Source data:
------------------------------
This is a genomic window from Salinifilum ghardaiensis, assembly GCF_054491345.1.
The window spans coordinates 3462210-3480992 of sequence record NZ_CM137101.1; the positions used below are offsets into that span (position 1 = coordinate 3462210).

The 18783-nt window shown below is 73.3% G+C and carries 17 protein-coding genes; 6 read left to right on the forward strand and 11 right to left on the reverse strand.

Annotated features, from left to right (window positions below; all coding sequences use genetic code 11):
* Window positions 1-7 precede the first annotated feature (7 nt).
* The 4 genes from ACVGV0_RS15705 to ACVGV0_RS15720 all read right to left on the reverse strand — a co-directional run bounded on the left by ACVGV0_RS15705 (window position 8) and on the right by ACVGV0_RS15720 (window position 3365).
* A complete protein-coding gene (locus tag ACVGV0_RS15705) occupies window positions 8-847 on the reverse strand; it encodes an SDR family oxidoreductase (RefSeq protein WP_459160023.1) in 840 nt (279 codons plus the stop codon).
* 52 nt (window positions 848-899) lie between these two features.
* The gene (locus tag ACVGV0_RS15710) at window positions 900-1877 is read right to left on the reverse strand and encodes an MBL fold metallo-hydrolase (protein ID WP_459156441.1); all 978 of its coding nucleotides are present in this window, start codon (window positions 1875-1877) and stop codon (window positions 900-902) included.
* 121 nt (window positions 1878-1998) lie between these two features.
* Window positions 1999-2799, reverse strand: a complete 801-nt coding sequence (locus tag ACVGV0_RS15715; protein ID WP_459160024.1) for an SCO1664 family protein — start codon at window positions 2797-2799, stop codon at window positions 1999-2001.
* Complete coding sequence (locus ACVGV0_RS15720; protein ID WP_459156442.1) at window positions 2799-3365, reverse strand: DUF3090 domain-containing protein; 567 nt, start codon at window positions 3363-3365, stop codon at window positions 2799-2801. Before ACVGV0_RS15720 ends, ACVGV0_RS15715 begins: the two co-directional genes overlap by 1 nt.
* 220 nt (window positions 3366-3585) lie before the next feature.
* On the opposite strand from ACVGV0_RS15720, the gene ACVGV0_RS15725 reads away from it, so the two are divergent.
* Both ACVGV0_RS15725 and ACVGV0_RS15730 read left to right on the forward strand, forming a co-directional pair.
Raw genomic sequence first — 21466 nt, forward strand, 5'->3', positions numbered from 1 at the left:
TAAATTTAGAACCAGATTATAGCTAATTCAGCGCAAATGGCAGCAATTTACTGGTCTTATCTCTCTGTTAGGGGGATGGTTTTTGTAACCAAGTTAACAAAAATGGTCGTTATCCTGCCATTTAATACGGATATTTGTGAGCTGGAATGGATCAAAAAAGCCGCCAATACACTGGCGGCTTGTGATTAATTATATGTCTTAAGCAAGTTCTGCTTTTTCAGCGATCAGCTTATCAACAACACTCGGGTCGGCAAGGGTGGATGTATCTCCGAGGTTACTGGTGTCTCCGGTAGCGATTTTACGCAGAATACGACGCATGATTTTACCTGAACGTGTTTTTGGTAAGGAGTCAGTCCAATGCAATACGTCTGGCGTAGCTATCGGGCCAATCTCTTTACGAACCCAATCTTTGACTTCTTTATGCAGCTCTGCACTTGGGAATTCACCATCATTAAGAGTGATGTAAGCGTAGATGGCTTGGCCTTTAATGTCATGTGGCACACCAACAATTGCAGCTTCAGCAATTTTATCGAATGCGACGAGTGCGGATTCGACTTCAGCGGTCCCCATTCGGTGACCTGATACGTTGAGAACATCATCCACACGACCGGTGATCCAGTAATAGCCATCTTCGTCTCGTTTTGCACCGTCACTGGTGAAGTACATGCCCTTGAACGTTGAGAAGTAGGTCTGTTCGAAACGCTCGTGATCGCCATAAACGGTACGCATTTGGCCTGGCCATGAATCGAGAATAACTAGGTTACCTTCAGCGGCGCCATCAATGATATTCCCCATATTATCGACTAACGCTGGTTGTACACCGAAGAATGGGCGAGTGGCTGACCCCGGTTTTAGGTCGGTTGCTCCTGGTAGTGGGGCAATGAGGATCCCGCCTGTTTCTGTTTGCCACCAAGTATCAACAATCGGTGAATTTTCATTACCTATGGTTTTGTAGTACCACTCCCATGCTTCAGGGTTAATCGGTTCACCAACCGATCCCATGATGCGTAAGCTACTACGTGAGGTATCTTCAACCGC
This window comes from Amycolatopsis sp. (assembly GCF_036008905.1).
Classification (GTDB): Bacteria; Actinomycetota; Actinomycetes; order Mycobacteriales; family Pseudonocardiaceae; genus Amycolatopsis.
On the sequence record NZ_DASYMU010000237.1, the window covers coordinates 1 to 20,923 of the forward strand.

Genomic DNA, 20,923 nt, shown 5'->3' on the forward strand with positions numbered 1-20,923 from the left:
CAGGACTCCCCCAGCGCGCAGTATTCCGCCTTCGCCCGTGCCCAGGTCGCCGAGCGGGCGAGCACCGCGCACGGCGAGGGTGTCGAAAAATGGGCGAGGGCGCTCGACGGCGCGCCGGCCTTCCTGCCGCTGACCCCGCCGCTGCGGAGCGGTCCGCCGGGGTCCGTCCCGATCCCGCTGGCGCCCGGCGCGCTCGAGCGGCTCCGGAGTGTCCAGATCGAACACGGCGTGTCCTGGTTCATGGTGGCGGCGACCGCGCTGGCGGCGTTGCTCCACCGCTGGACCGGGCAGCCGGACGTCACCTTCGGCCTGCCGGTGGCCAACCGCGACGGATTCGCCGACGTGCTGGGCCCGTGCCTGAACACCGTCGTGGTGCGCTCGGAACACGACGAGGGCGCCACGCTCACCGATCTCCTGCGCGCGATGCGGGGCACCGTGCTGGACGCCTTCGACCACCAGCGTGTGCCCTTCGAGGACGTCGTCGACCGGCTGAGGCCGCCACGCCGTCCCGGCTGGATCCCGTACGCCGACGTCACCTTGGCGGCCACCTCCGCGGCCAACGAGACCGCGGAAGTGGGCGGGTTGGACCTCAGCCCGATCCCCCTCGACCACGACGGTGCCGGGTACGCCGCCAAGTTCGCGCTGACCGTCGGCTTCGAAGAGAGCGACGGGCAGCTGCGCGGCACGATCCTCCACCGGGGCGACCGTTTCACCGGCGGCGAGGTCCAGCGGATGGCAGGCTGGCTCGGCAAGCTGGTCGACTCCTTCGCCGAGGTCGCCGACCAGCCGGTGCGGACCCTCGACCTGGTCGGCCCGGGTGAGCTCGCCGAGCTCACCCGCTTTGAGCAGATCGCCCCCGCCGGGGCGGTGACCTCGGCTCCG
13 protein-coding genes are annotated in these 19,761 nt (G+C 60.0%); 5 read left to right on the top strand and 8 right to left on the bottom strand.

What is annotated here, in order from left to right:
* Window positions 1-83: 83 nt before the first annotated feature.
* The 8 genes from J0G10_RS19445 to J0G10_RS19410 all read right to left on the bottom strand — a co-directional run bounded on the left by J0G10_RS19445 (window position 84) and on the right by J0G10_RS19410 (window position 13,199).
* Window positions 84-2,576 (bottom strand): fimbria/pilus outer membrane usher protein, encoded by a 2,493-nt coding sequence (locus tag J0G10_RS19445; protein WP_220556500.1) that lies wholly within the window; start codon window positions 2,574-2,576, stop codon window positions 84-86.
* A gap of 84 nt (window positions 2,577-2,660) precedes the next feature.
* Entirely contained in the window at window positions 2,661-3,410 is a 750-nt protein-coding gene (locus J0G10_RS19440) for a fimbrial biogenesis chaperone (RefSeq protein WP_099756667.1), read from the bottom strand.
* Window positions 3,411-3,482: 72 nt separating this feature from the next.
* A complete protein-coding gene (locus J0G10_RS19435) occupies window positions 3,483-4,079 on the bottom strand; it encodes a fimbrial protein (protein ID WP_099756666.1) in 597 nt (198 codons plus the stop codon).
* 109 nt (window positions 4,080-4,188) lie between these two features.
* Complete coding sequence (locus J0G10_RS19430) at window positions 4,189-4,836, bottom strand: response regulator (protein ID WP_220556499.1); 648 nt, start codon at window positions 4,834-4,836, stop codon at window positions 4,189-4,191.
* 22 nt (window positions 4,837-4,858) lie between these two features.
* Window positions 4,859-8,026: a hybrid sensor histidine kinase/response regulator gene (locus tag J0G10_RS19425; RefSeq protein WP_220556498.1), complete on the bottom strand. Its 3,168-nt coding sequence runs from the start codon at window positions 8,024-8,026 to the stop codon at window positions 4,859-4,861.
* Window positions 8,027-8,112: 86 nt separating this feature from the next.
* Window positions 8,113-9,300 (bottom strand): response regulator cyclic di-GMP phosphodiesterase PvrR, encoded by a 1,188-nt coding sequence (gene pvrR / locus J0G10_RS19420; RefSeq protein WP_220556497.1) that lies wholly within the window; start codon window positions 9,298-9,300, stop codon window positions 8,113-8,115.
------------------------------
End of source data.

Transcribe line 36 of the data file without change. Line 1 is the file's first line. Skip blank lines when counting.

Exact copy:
* Window positions 8,027-8,112: 86 nt separating this feature from the next.